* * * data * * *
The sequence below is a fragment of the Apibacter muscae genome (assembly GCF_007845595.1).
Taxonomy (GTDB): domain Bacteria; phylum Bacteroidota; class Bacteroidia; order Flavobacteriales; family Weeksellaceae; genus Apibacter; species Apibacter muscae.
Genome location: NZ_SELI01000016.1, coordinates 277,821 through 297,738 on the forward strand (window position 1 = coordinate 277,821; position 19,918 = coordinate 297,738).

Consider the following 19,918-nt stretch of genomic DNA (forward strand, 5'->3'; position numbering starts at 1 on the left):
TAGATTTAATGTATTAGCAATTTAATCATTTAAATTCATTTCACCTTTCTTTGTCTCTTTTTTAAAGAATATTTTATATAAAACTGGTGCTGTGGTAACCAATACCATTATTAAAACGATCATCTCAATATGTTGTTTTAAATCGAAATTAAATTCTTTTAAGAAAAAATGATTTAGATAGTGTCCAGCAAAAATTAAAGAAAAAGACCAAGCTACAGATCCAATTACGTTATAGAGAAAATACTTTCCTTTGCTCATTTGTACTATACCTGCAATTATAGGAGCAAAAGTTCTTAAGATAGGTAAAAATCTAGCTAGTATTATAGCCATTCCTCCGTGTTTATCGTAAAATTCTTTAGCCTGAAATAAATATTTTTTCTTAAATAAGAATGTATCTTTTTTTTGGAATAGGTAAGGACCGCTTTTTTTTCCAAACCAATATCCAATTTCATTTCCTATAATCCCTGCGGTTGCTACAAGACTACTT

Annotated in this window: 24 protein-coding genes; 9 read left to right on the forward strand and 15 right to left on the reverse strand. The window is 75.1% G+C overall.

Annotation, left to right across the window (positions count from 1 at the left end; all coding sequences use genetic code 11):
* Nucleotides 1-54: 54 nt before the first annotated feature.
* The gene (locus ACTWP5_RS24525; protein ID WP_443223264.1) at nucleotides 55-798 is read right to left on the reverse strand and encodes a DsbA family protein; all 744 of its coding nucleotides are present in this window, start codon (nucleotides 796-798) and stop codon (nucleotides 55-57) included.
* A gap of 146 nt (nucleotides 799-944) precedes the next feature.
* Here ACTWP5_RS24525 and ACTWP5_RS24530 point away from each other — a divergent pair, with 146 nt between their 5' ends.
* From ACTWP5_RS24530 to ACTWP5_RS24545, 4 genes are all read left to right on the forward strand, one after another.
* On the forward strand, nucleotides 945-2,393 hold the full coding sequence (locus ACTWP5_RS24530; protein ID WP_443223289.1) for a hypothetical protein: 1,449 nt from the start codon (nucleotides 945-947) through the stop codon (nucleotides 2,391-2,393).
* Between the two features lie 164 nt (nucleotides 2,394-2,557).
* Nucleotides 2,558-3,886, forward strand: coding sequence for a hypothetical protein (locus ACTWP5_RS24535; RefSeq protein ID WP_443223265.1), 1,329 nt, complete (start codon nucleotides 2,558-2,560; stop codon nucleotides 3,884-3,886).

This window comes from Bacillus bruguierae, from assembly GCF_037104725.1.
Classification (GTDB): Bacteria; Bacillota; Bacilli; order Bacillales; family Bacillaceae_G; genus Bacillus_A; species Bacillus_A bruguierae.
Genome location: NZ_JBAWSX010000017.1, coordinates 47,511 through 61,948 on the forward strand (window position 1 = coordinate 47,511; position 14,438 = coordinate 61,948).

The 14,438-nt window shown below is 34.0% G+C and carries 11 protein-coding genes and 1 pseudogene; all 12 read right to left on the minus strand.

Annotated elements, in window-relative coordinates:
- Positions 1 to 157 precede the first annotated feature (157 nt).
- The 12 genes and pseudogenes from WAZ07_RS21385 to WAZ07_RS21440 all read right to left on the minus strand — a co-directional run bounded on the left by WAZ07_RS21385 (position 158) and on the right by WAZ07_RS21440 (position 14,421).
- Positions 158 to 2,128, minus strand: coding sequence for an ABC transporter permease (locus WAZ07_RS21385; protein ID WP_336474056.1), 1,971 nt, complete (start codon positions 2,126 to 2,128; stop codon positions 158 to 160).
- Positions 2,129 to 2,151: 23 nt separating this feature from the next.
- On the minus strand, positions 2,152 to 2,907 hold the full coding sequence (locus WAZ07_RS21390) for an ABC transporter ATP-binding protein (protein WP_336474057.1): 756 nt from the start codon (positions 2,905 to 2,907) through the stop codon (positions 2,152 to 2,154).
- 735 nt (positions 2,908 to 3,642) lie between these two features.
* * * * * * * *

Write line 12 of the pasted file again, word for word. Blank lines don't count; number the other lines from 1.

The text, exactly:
* From ACTWP5_RS24530 to ACTWP5_RS24545, 4 genes are all read left to right on the forward strand, one after another.